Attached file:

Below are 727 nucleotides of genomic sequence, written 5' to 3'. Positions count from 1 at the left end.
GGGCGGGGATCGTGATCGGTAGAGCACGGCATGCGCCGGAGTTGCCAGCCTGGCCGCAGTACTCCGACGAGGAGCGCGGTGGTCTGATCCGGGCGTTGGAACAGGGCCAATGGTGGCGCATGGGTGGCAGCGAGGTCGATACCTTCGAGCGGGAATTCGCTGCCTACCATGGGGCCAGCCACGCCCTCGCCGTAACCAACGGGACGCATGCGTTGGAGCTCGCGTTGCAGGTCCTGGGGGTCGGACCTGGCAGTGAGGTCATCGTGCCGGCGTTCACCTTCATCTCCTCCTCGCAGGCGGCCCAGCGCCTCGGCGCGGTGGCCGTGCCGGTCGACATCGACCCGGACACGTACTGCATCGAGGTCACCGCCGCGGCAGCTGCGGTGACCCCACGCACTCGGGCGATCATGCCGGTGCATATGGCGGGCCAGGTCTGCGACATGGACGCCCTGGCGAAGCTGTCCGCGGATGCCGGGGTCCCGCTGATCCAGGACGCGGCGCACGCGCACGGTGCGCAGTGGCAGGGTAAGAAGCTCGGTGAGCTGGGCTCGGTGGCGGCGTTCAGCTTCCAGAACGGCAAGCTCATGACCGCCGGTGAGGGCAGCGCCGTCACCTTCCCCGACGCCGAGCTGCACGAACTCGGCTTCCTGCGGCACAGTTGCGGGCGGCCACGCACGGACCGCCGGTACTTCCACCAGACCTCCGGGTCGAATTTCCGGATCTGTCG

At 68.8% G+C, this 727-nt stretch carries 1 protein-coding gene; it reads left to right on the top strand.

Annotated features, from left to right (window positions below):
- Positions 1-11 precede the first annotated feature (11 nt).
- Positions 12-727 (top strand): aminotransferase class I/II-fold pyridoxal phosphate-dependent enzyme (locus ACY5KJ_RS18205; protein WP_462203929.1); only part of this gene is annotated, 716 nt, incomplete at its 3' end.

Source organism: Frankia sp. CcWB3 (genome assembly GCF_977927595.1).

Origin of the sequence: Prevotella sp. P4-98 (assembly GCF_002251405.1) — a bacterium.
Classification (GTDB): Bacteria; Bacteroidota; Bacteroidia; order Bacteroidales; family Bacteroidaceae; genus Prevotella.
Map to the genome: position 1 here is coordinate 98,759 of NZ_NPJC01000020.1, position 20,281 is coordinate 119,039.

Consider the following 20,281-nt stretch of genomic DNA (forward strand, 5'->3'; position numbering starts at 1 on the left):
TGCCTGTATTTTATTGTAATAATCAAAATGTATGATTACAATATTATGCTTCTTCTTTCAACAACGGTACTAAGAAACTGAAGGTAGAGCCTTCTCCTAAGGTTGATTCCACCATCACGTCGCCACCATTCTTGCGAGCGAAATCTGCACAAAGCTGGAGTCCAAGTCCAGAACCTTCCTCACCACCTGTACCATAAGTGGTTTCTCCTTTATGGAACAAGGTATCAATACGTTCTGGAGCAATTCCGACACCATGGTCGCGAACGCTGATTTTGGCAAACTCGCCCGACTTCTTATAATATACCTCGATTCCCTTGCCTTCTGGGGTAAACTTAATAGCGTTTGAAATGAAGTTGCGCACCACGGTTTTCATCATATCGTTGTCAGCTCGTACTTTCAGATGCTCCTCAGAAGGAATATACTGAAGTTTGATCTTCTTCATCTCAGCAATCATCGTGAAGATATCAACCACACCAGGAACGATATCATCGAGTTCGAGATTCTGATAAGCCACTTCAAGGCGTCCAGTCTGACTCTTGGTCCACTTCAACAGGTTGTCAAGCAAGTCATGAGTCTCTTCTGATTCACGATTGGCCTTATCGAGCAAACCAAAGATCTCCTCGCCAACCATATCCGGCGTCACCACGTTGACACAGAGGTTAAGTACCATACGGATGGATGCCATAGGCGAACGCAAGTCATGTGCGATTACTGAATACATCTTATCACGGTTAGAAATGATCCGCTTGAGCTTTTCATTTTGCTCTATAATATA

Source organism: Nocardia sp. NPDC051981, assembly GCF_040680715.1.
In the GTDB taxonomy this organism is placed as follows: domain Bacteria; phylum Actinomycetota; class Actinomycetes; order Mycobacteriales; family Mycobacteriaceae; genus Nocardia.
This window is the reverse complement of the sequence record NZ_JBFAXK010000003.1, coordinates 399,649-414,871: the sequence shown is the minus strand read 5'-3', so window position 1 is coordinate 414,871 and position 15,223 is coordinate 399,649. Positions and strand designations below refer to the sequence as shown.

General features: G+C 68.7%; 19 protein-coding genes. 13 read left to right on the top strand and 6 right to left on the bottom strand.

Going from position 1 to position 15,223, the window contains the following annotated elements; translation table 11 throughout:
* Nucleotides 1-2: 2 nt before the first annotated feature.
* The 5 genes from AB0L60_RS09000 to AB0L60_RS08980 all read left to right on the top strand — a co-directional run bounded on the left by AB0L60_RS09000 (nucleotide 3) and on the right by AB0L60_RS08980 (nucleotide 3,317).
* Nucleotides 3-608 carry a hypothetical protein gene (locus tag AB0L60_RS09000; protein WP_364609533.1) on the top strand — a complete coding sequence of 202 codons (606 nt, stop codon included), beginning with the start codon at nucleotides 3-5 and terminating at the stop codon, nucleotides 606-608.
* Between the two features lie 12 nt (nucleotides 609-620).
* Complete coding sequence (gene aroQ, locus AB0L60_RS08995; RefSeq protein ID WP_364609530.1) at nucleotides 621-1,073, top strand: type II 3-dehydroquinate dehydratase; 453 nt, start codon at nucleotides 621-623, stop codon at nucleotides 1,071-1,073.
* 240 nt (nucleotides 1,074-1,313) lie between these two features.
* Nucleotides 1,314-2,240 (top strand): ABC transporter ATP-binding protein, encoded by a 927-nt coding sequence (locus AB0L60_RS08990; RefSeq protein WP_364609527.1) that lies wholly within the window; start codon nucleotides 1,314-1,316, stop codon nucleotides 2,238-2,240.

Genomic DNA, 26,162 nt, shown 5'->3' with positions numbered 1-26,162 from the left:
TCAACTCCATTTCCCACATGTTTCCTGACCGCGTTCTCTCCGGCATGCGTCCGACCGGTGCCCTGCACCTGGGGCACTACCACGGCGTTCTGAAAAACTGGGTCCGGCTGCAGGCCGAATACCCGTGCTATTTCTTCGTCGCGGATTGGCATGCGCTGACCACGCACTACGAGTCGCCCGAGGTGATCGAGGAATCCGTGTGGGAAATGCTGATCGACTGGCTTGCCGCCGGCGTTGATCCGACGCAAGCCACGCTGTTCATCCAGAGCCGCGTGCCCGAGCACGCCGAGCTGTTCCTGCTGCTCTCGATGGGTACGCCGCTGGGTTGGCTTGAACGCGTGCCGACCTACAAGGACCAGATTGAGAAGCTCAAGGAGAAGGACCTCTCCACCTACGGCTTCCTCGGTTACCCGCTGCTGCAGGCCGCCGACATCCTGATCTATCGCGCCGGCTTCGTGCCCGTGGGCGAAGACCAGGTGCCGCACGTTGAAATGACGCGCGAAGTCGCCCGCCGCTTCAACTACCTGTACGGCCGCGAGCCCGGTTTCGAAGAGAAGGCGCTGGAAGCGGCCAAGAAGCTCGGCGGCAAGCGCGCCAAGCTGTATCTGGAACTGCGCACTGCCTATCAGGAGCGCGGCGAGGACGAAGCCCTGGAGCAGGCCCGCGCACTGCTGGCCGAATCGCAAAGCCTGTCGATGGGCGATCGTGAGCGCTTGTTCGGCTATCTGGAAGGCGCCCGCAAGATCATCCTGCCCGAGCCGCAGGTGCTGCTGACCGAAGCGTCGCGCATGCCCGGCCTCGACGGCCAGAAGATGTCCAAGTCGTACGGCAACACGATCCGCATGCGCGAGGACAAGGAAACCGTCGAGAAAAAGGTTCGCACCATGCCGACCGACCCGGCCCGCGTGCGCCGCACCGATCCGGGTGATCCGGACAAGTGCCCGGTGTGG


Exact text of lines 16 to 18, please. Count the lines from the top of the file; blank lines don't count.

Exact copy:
General features: G+C 68.7%; 19 protein-coding genes. 13 read left to right on the top strand and 6 right to left on the bottom strand.

Going from position 1 to position 15,223, the window contains the following annotated elements; translation table 11 throughout:
* Nucleotides 1-2: 2 nt before the first annotated feature.